"X-Men: Apocalypse" Post-Credits Scene Teases Two HUGE Franchise Debuts
We jump back into the countdown of my top ten comics of 2012 with a surprising book that I would have never guessed would make this list this time last year… ULTIMATE X-MEN BY BRIAN WOOD, PACO MEDINA, CARLOS BARBERI, AND OTHERS!
This time last year, the Ultimate title that I was in love with was The Ultimates under the direction of Jonathan Hickman and Esad Ribic (it was my #7 book of 2011). But, Hickman and Ribic left that title for Avengers and Thor: God of Thunder, while Ultimate X-Men writer Nick Spencer was replaced with Brian Wood. What Wood did with the title was make it a book about a revolution, about a world where mutants are not just feared and hated, they are penned up and killed — and just when it seems like they’ve won, like they’ve finally gotten their freedom, something comes along and all but 20 mutants decide to stop being mutants. Forget the 198, Wood made mutants a truly endangered species on the brink of extinction. And he made them unable to function as a single group.
That one-two punch of mutants coming together to fight against oppression and win only for humans to come along and find a way to snatch victory from the jaws of defeat… it was masterful. It was taking advantage of the Ultimate Universe in a similar way to how Hickman did the same in The Ultimates. Take some familiar toys and fuck them up, because… why not? He could never do this on X-Men, but Ultimate X-Men is a whole other story.
Kitty Pryde has been the protagonist and leader of the mutants… even though, now, a sizeable minority seem to want her dead, because she seems intent on playing nice with humanity. In the most recent story, the mutants invent a seed that can grow anything anywhere… and she decides to give it away for free. This, after President Rogers gave mutants a dead piece of land for their reservation. You can see why some would simply want to declare war on humanity and die taking out of a few humans. But, Kitty sees a better way. It’s a more spiteful way, I think. A “You try to kill us? Well, we’re going to solve world hunger. Fuck you.” way. It’s doing good in a manner where everyone will want to accept it and some will hate themselves for it. It’s forcing humanity to embrace its hypocrisy.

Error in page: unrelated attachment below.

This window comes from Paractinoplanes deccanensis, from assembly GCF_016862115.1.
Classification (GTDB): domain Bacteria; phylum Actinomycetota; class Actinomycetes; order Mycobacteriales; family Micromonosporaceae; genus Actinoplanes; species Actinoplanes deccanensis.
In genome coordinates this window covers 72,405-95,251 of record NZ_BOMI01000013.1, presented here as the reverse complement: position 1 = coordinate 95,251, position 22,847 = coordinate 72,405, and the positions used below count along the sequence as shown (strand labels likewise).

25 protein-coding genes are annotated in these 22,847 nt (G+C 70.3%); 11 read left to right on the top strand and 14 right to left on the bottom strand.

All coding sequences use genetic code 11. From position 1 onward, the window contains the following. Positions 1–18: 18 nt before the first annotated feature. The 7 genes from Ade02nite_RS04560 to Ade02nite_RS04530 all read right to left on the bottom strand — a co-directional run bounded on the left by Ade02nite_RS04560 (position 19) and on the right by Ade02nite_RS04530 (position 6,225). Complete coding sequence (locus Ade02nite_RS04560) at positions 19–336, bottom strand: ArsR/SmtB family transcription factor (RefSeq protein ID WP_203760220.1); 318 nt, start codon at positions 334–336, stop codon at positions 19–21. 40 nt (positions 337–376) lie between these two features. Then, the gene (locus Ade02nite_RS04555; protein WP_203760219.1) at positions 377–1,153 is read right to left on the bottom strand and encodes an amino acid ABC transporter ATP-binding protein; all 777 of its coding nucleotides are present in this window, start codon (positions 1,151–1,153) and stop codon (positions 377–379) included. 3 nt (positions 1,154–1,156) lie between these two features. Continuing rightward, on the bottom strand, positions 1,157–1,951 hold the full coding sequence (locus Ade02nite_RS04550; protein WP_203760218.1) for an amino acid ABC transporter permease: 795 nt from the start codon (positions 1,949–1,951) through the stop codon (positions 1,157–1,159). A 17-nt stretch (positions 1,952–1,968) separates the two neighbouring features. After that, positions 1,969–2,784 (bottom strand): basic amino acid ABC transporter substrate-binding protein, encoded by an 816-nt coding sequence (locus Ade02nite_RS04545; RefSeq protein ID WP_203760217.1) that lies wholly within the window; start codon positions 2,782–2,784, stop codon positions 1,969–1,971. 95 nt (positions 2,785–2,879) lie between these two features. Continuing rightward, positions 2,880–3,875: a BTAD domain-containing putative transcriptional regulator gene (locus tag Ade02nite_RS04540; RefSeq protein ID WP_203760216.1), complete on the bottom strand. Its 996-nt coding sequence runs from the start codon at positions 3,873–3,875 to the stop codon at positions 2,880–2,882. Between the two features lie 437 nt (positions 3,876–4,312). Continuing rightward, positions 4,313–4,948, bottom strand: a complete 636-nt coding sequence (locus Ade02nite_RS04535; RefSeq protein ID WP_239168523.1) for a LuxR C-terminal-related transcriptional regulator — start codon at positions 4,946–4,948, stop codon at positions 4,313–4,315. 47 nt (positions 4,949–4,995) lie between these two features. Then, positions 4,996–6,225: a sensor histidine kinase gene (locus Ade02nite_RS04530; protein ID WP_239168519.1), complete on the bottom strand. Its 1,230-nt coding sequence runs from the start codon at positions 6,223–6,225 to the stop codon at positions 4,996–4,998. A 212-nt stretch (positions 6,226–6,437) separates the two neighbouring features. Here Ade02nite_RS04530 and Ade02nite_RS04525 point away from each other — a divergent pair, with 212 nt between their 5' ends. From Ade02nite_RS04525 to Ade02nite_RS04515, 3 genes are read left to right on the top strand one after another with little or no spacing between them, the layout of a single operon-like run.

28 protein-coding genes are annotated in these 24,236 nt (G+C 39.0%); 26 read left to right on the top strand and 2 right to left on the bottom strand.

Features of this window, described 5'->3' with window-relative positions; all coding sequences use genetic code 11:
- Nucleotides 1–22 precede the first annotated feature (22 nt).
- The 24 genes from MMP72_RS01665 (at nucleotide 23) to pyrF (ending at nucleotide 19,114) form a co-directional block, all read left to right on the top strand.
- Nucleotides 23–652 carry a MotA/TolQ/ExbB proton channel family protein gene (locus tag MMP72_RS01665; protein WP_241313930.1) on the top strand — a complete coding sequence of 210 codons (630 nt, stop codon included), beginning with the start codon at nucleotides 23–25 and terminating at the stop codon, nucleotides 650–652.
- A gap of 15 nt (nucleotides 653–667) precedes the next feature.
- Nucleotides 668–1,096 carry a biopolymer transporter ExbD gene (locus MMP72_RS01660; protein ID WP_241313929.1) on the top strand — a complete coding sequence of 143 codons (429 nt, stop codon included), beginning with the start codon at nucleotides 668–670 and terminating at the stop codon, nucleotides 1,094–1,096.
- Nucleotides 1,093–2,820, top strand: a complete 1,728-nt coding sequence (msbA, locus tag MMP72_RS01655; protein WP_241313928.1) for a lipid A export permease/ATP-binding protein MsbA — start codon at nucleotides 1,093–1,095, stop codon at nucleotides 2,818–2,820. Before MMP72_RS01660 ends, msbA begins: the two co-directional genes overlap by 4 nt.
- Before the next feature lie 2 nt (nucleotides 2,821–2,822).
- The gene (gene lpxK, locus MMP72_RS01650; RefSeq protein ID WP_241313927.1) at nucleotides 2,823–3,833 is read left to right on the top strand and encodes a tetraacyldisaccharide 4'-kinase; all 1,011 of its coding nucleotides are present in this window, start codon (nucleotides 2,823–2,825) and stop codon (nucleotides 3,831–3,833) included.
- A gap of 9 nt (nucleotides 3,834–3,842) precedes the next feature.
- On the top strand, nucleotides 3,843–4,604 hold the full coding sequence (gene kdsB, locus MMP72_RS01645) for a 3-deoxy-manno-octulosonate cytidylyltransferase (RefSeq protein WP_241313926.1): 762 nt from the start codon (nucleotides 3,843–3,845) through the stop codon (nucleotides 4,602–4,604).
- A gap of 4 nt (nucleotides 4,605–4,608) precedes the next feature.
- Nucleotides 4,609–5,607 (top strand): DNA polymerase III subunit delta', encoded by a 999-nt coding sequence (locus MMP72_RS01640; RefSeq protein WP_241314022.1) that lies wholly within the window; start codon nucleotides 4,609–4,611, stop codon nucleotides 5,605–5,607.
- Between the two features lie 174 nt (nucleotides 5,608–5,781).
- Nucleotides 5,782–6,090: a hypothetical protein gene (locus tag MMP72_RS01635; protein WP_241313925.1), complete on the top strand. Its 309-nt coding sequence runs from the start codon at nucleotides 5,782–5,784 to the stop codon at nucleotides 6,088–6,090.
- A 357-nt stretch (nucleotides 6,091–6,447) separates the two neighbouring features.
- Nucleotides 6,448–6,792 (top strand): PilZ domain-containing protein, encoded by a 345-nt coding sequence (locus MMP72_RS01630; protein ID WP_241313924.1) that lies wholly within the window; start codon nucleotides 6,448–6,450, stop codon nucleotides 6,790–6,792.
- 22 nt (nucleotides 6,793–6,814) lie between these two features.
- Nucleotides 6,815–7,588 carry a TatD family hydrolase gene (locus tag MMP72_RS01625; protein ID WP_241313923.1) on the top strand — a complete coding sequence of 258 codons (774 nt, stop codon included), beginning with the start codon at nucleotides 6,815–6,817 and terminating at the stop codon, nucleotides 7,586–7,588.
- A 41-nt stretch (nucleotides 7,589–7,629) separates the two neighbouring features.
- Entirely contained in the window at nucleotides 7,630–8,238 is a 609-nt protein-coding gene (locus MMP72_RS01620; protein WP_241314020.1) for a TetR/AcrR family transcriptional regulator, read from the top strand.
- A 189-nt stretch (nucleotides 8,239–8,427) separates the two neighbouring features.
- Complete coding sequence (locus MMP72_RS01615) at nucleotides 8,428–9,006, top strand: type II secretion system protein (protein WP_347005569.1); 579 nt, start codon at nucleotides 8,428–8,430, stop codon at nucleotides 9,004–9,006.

What would someone do if they were in a similar situation? Wood is quite good at creating these dramatic, fucked up contexts and, then, exploring how people would act in them. How noble intentions can go wrong, how people will still insist on doing stupid things, and how things will usually wind up bad even when it seems they can’t.
Honestly, what I keep waiting for is for Wood to be paired with an artist that can make his scripts sing like they should. This is a book that makes this like despite the art. It’s rarely been bad, but it doesn’t enhance and improve like it should. It’s serviceable at best. The strength of Wood’s writing — and the way that writing like this appeals to me specifically — carry the day.
In 90 minutes, I will return with my #7 comic of 2012.
[Don’t forget to donate what you can to the Hero Initiative (Details in this post)! After you do, let me know via comment or e-mail (found at the righthand side) so I can keep track of donations — and who to thank.]
Comics Should Be Good accepts review copies. Anything sent to us will (for better or for worse) end up reviewed on the blog. See where to send the review copies.